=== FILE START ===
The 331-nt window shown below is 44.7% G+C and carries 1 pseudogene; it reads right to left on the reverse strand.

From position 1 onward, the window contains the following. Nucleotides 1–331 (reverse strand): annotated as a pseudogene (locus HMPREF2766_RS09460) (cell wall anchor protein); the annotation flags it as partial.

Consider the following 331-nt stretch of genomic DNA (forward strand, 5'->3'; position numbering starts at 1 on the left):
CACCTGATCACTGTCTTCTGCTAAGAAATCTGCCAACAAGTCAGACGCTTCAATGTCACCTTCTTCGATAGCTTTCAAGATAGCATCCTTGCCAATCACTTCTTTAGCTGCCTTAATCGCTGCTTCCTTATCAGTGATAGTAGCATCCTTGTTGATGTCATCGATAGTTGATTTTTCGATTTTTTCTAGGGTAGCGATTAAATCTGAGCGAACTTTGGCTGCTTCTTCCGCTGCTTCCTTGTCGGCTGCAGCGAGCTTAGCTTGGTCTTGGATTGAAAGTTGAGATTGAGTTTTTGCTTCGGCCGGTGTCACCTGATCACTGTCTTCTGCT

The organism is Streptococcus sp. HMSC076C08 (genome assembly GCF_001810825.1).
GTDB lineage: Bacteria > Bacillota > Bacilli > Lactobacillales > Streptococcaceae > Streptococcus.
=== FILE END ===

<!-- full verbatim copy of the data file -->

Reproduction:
The 331-nt window shown below is 44.7% G+C and carries 1 pseudogene; it reads right to left on the reverse strand.

From position 1 onward, the window contains the following. Nucleotides 1–331 (reverse strand): annotated as a pseudogene (locus HMPREF2766_RS09460) (cell wall anchor protein); the annotation flags it as partial.

Consider the following 331-nt stretch of genomic DNA (forward strand, 5'->3'; position numbering starts at 1 on the left):
CACCTGATCACTGTCTTCTGCTAAGAAATCTGCCAACAAGTCAGACGCTTCAATGTCACCTTCTTCGATAGCTTTCAAGATAGCATCCTTGCCAATCACTTCTTTAGCTGCCTTAATCGCTGCTTCCTTATCAGTGATAGTAGCATCCTTGTTGATGTCATCGATAGTTGATTTTTCGATTTTTTCTAGGGTAGCGATTAAATCTGAGCGAACTTTGGCTGCTTCTTCCGCTGCTTCCTTGTCGGCTGCAGCGAGCTTAGCTTGGTCTTGGATTGAAAGTTGAGATTGAGTTTTTGCTTCGGCCGGTGTCACCTGATCACTGTCTTCTGCT

The organism is Streptococcus sp. HMSC076C08 (genome assembly GCF_001810825.1).
GTDB lineage: Bacteria > Bacillota > Bacilli > Lactobacillales > Streptococcaceae > Streptococcus.